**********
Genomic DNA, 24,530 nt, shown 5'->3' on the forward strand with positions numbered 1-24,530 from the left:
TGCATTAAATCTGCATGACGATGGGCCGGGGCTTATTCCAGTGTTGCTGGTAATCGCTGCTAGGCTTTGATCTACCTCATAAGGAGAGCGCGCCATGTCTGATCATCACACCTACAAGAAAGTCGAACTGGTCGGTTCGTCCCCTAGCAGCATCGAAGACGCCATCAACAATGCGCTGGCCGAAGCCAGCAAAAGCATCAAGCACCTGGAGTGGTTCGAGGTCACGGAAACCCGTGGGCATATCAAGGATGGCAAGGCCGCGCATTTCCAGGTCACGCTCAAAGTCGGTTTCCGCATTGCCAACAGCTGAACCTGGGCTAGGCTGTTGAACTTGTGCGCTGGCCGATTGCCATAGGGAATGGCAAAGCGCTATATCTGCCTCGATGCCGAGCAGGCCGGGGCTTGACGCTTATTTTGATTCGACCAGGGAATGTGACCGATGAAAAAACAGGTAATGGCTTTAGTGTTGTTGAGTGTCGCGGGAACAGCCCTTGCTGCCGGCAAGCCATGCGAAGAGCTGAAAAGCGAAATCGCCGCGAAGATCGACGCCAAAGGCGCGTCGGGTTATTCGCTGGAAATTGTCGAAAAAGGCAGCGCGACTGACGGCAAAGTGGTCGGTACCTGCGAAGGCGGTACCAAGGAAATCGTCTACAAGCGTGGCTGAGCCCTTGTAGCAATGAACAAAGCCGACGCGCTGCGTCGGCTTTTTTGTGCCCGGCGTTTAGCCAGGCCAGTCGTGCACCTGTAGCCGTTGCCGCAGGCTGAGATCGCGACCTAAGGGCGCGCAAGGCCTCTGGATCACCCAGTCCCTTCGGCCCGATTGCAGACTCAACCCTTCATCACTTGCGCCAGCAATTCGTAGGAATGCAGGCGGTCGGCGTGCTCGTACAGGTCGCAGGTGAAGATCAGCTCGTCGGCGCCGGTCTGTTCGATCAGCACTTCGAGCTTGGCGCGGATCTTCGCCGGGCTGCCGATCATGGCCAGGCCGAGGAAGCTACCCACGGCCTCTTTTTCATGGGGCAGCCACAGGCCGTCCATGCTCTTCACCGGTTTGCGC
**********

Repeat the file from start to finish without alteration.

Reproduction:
Genomic DNA, 24,530 nt, shown 5'->3' on the forward strand with positions numbered 1-24,530 from the left:
TGCATTAAATCTGCATGACGATGGGCCGGGGCTTATTCCAGTGTTGCTGGTAATCGCTGCTAGGCTTTGATCTACCTCATAAGGAGAGCGCGCCATGTCTGATCATCACACCTACAAGAAAGTCGAACTGGTCGGTTCGTCCCCTAGCAGCATCGAAGACGCCATCAACAATGCGCTGGCCGAAGCCAGCAAAAGCATCAAGCACCTGGAGTGGTTCGAGGTCACGGAAACCCGTGGGCATATCAAGGATGGCAAGGCCGCGCATTTCCAGGTCACGCTCAAAGTCGGTTTCCGCATTGCCAACAGCTGAACCTGGGCTAGGCTGTTGAACTTGTGCGCTGGCCGATTGCCATAGGGAATGGCAAAGCGCTATATCTGCCTCGATGCCGAGCAGGCCGGGGCTTGACGCTTATTTTGATTCGACCAGGGAATGTGACCGATGAAAAAACAGGTAATGGCTTTAGTGTTGTTGAGTGTCGCGGGAACAGCCCTTGCTGCCGGCAAGCCATGCGAAGAGCTGAAAAGCGAAATCGCCGCGAAGATCGACGCCAAAGGCGCGTCGGGTTATTCGCTGGAAATTGTCGAAAAAGGCAGCGCGACTGACGGCAAAGTGGTCGGTACCTGCGAAGGCGGTACCAAGGAAATCGTCTACAAGCGTGGCTGAGCCCTTGTAGCAATGAACAAAGCCGACGCGCTGCGTCGGCTTTTTTGTGCCCGGCGTTTAGCCAGGCCAGTCGTGCACCTGTAGCCGTTGCCGCAGGCTGAGATCGCGACCTAAGGGCGCGCAAGGCCTCTGGATCACCCAGTCCCTTCGGCCCGATTGCAGACTCAACCCTTCATCACTTGCGCCAGCAATTCGTAGGAATGCAGGCGGTCGGCGTGCTCGTACAGGTCGCAGGTGAAGATCAGCTCGTCGGCGCCGGTCTGTTCGATCAGCACTTCGAGCTTGGCGCGGATCTTCGCCGGGCTGCCGATCATGGCCAGGCCGAGGAAGCTACCCACGGCCTCTTTTTCATGGGGCAGCCACAGGCCGTCCATGCTCTTCACCGGTTTGCGC